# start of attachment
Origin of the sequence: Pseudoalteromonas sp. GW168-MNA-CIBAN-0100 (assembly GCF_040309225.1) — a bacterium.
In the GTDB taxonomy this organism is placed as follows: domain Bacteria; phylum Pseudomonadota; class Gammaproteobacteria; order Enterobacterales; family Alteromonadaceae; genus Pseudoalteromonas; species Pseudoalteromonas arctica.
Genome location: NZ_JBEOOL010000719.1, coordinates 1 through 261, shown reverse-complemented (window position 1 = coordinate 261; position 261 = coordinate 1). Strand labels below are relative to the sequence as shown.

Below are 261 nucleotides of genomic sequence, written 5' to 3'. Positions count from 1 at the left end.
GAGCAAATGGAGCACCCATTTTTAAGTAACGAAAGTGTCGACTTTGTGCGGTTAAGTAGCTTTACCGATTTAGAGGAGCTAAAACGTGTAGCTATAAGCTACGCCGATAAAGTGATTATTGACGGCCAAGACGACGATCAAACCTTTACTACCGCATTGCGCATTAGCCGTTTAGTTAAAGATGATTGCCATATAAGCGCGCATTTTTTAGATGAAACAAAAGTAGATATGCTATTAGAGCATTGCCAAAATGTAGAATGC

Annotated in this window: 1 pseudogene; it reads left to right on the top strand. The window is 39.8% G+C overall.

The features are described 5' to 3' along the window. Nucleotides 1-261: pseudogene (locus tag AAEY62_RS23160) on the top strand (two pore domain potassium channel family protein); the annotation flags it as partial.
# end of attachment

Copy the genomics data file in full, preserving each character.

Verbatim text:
Origin of the sequence: Pseudoalteromonas sp. GW168-MNA-CIBAN-0100 (assembly GCF_040309225.1) — a bacterium.
In the GTDB taxonomy this organism is placed as follows: domain Bacteria; phylum Pseudomonadota; class Gammaproteobacteria; order Enterobacterales; family Alteromonadaceae; genus Pseudoalteromonas; species Pseudoalteromonas arctica.
Genome location: NZ_JBEOOL010000719.1, coordinates 1 through 261, shown reverse-complemented (window position 1 = coordinate 261; position 261 = coordinate 1). Strand labels below are relative to the sequence as shown.

Below are 261 nucleotides of genomic sequence, written 5' to 3'. Positions count from 1 at the left end.
GAGCAAATGGAGCACCCATTTTTAAGTAACGAAAGTGTCGACTTTGTGCGGTTAAGTAGCTTTACCGATTTAGAGGAGCTAAAACGTGTAGCTATAAGCTACGCCGATAAAGTGATTATTGACGGCCAAGACGACGATCAAACCTTTACTACCGCATTGCGCATTAGCCGTTTAGTTAAAGATGATTGCCATATAAGCGCGCATTTTTTAGATGAAACAAAAGTAGATATGCTATTAGAGCATTGCCAAAATGTAGAATGC

Annotated in this window: 1 pseudogene; it reads left to right on the top strand. The window is 39.8% G+C overall.

The features are described 5' to 3' along the window. Nucleotides 1-261: pseudogene (locus tag AAEY62_RS23160) on the top strand (two pore domain potassium channel family protein); the annotation flags it as partial.